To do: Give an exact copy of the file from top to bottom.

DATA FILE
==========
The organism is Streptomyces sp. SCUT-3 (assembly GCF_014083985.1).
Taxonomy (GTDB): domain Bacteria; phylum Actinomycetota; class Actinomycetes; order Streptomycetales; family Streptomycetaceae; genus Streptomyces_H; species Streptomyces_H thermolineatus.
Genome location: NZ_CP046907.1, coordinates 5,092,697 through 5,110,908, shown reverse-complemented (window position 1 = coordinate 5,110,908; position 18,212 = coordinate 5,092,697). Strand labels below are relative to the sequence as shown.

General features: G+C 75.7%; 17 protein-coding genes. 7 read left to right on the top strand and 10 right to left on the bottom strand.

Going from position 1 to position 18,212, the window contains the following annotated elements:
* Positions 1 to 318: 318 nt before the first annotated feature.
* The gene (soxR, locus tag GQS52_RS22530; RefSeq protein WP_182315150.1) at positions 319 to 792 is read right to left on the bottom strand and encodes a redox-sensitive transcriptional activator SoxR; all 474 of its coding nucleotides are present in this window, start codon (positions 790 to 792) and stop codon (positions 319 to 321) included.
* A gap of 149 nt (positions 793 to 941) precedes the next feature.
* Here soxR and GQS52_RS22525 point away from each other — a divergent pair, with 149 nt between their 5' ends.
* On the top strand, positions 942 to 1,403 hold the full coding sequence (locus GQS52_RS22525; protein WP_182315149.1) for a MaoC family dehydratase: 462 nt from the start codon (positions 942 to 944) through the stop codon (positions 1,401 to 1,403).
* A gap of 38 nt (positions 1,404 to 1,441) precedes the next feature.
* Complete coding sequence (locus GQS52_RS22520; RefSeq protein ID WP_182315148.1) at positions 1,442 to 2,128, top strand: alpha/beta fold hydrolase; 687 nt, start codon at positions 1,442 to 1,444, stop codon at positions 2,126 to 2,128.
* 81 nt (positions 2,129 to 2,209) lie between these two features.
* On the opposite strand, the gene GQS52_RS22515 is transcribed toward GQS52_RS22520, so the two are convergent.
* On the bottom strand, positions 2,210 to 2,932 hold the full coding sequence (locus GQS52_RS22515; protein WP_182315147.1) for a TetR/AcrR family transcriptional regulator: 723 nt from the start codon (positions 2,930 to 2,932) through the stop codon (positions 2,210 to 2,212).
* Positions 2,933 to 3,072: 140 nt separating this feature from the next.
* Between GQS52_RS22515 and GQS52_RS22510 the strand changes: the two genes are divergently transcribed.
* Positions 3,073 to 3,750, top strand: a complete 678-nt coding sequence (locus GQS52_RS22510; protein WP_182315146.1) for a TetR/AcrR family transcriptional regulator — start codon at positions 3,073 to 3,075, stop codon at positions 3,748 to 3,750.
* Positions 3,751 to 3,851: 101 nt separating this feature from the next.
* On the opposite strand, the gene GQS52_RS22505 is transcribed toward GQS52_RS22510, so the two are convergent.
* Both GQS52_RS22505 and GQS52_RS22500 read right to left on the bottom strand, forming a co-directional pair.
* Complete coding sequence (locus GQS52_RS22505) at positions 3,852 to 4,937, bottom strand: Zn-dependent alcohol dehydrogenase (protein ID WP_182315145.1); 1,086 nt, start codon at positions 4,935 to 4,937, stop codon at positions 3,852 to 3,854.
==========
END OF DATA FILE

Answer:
The organism is Streptomyces sp. SCUT-3 (assembly GCF_014083985.1).
Taxonomy (GTDB): domain Bacteria; phylum Actinomycetota; class Actinomycetes; order Streptomycetales; family Streptomycetaceae; genus Streptomyces_H; species Streptomyces_H thermolineatus.
Genome location: NZ_CP046907.1, coordinates 5,092,697 through 5,110,908, shown reverse-complemented (window position 1 = coordinate 5,110,908; position 18,212 = coordinate 5,092,697). Strand labels below are relative to the sequence as shown.

General features: G+C 75.7%; 17 protein-coding genes. 7 read left to right on the top strand and 10 right to left on the bottom strand.

Going from position 1 to position 18,212, the window contains the following annotated elements:
* Positions 1 to 318: 318 nt before the first annotated feature.
* The gene (soxR, locus tag GQS52_RS22530; RefSeq protein WP_182315150.1) at positions 319 to 792 is read right to left on the bottom strand and encodes a redox-sensitive transcriptional activator SoxR; all 474 of its coding nucleotides are present in this window, start codon (positions 790 to 792) and stop codon (positions 319 to 321) included.
* A gap of 149 nt (positions 793 to 941) precedes the next feature.
* Here soxR and GQS52_RS22525 point away from each other — a divergent pair, with 149 nt between their 5' ends.
* On the top strand, positions 942 to 1,403 hold the full coding sequence (locus GQS52_RS22525; protein WP_182315149.1) for a MaoC family dehydratase: 462 nt from the start codon (positions 942 to 944) through the stop codon (positions 1,401 to 1,403).
* A gap of 38 nt (positions 1,404 to 1,441) precedes the next feature.
* Complete coding sequence (locus GQS52_RS22520; RefSeq protein ID WP_182315148.1) at positions 1,442 to 2,128, top strand: alpha/beta fold hydrolase; 687 nt, start codon at positions 1,442 to 1,444, stop codon at positions 2,126 to 2,128.
* 81 nt (positions 2,129 to 2,209) lie between these two features.
* On the opposite strand, the gene GQS52_RS22515 is transcribed toward GQS52_RS22520, so the two are convergent.
* On the bottom strand, positions 2,210 to 2,932 hold the full coding sequence (locus GQS52_RS22515; protein WP_182315147.1) for a TetR/AcrR family transcriptional regulator: 723 nt from the start codon (positions 2,930 to 2,932) through the stop codon (positions 2,210 to 2,212).
* Positions 2,933 to 3,072: 140 nt separating this feature from the next.
* Between GQS52_RS22515 and GQS52_RS22510 the strand changes: the two genes are divergently transcribed.
* Positions 3,073 to 3,750, top strand: a complete 678-nt coding sequence (locus GQS52_RS22510; protein WP_182315146.1) for a TetR/AcrR family transcriptional regulator — start codon at positions 3,073 to 3,075, stop codon at positions 3,748 to 3,750.
* Positions 3,751 to 3,851: 101 nt separating this feature from the next.
* On the opposite strand, the gene GQS52_RS22505 is transcribed toward GQS52_RS22510, so the two are convergent.
* Both GQS52_RS22505 and GQS52_RS22500 read right to left on the bottom strand, forming a co-directional pair.
* Complete coding sequence (locus GQS52_RS22505) at positions 3,852 to 4,937, bottom strand: Zn-dependent alcohol dehydrogenase (protein ID WP_182315145.1); 1,086 nt, start codon at positions 4,935 to 4,937, stop codon at positions 3,852 to 3,854.